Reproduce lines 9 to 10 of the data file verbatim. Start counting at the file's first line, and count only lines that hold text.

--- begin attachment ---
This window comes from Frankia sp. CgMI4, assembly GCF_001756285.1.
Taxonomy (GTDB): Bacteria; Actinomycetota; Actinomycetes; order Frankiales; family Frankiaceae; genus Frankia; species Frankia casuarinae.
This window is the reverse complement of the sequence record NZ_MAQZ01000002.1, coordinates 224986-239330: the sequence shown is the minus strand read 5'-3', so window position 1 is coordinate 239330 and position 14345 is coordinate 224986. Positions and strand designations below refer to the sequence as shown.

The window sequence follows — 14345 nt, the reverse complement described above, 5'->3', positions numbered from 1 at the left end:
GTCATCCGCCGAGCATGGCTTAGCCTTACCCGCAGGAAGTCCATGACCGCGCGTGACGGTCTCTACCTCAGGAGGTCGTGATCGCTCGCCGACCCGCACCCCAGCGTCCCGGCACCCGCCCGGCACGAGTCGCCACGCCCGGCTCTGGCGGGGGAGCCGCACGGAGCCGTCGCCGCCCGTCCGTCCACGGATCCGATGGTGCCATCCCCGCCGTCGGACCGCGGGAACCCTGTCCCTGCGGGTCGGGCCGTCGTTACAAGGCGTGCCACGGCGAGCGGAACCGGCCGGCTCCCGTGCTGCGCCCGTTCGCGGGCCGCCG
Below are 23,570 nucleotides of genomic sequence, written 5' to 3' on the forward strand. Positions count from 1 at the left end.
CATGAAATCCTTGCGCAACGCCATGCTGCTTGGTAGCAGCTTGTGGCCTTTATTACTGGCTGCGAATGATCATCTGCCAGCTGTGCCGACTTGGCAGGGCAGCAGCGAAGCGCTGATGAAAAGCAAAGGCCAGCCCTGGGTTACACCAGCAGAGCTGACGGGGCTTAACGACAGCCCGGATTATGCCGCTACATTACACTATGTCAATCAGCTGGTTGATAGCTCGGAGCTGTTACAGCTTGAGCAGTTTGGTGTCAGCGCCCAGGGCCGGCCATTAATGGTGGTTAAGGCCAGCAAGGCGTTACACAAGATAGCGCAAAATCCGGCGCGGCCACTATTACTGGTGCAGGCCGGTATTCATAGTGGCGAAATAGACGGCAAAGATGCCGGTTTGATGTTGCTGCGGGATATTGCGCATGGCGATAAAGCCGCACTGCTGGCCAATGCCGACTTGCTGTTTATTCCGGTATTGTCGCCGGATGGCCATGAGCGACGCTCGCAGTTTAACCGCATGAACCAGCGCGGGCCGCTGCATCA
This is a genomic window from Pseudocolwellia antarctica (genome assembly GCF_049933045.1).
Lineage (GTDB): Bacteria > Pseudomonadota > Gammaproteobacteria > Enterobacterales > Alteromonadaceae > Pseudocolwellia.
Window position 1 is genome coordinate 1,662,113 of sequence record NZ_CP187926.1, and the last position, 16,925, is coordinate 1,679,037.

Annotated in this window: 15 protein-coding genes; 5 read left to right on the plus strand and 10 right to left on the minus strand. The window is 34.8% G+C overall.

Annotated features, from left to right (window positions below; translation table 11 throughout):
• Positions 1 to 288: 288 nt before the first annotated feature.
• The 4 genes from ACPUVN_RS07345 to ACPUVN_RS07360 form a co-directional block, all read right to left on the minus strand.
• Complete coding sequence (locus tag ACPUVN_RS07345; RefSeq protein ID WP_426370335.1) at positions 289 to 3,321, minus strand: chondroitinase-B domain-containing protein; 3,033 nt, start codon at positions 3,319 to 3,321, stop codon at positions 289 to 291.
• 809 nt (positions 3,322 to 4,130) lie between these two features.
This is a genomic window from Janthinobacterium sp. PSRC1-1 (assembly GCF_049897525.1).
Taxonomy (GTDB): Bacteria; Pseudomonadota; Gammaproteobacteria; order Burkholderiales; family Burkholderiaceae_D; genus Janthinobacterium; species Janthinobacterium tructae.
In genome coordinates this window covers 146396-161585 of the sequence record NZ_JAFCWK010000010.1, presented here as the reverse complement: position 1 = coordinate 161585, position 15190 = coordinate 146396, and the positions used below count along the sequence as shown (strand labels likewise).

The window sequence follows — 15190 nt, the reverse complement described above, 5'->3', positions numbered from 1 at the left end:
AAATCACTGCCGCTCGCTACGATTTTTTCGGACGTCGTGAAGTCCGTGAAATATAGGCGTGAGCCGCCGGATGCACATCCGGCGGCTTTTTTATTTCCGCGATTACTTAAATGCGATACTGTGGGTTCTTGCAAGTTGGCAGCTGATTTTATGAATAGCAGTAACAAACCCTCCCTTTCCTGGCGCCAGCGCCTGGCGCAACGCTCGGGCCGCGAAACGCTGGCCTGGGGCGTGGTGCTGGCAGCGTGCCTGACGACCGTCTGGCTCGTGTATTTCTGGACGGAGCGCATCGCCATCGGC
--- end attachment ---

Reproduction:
Lineage (GTDB): Bacteria > Pseudomonadota > Gammaproteobacteria > Enterobacterales > Alteromonadaceae > Pseudocolwellia.
Window position 1 is genome coordinate 1,662,113 of sequence record NZ_CP187926.1, and the last position, 16,925, is coordinate 1,679,037.